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Cheque Bounce Cases: Costs Not To Be Imposed If Settlement Is Reached At The Stage Of Issuance Of Summons: SC [Read Order]

Ashok Kini
16 Aug 2019 1:20 PM GMT
Cheque Bounce Cases: Costs Not To Be Imposed If  Settlement Is Reached At The Stage Of Issuance Of Summons: SC [Read Order]
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There is no necessity of imposing cost when the parties to a cheque bounce case have amicably settled the matter at the stage of issuance of summons itself, the Supreme Court has reiterated. In Ritesh Ajmera vs. Dainik Bhaskar, the Magistrate prima facie found that there are sufficient grounds for taking cognizance of the offence and directed issuance of summons to the accused. The...

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There is no necessity of imposing cost when the parties to a cheque bounce case have amicably settled the matter at the stage of issuance of summons itself, the Supreme Court has reiterated.

In Ritesh Ajmera vs. Dainik Bhaskar, the Magistrate prima facie found that there are sufficient grounds for taking cognizance of the offence and directed issuance of summons to the accused. The petition challenging this order of Magistrate before the High Court was dismissed. During the pendency of the appeal filed against these orders before the Apex Court, the parties settled the matter. While recording the terms of compromise, the bench comprising of Justice R. Banumathi and Justice AS Bopanna said:

Since the parties have amicably settled the matter at the stage of issuance of summons itself, there is no necessity of imposing cost as per the guidelines laid down by this Court in the judgment reported in Damodar S. Prabhu vs. Sayed Babalal H.

The bench, also passed similar order [Rajendra vs. Nand Lal] while considering another matter, in which the accused was acquitted by the Trial Court on the ground that the complainant had not established that there was a legally enforceable debt, but allowing the appeal filed by the complainant, the accused was convicted by the High Court. While disposing the appeal in terms of compromise, the bench observed:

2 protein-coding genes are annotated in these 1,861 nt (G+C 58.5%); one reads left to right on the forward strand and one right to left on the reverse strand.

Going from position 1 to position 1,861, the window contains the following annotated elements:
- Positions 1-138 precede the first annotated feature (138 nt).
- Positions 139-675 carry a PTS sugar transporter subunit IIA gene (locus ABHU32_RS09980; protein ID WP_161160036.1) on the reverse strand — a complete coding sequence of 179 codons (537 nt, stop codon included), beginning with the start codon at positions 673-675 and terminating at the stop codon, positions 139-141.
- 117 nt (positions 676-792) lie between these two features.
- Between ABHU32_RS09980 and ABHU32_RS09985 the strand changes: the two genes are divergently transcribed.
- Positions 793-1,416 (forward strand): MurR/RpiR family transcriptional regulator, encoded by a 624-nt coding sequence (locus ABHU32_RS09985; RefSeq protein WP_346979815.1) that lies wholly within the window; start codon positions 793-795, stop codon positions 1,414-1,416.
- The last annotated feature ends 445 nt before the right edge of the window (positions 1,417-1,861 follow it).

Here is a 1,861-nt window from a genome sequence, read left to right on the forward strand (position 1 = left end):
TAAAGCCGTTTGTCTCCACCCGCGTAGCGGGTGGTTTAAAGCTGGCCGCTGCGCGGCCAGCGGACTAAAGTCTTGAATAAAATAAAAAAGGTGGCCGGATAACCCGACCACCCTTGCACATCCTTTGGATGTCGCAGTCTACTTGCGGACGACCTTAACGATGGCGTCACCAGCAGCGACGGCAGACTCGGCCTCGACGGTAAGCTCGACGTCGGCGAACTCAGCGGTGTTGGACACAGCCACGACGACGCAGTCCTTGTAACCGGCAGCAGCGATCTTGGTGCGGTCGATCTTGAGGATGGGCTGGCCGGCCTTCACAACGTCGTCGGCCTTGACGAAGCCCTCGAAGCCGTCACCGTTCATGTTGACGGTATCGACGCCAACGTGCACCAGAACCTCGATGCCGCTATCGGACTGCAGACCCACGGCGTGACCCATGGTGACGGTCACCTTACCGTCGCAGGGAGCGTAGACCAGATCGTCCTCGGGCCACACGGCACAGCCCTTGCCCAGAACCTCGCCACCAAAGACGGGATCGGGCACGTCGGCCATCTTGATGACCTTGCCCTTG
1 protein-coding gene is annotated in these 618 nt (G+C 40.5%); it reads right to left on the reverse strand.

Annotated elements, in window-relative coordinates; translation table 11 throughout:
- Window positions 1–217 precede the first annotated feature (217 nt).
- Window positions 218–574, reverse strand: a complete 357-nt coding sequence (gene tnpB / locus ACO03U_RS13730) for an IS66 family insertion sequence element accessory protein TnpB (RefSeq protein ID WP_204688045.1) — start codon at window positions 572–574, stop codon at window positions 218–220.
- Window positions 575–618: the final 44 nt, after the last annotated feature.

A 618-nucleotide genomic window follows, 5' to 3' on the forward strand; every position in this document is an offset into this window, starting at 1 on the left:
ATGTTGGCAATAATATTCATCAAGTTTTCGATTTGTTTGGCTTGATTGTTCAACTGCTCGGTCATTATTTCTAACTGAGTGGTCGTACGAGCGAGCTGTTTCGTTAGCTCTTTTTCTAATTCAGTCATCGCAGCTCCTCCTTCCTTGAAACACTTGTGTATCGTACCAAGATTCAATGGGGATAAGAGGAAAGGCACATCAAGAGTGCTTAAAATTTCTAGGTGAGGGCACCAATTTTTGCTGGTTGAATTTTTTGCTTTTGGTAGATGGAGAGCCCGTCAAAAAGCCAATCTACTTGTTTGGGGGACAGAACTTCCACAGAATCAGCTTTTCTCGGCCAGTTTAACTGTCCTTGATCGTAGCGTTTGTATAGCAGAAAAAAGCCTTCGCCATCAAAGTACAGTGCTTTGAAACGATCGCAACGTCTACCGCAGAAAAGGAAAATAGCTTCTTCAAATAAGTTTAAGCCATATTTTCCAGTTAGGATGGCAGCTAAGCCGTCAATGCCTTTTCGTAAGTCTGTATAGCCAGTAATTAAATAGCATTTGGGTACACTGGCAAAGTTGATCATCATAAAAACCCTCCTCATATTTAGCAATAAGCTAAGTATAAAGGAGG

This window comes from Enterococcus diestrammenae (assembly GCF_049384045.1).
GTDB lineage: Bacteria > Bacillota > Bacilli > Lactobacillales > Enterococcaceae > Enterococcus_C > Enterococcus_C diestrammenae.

Because of the reversal of the acquittal by the High Court and the conviction recorded only by the High Court, the appellant had opportunity of negotiating for settlement in this Court after filing the appeal. In such facts and circumstances of the case, this is not a case where cost is to be imposed, as per the guidelines laid down by this Court as per the judgment reported in (2010) 5 SCC 663 (supra).

Damodar S. Prabhu vs. Sayed Babalal H.-Guidelines

In Damodar S. Prabhu case, the Supreme Court had issued the following guidelines for a graded scheme of imposing costs on parties who unduly delay compounding of the offence.

  • That directions can be given that the Writ of Summons be suitably modified making it clear to the accused that he could make an application for compounding of the offences at the first or second hearing of the case and that if such an application is made, compounding may be allowed by the court without imposing any costs on the accused.
  • If the accused does not make an application for compounding as aforesaid, then if an application for compounding is made before the Magistrate at a subsequent stage, compounding can be allowed subject to the condition that the accused will be required to pay 10% of the cheque amount to be deposited as a condition for compounding with the Legal Services Authority, or such authority as the Court deems fit.
  • Similarly, if the application for compounding is made before the Sessions Court or a High Court in revision or appeal, such compounding may be allowed on the condition that the accused pays 15% of the cheque amount by way of costs.
  • Finally, if the application for compounding is made before the Supreme Court, the figure would increase to 20% of the cheque amount. 

Click here to Read/Download Order


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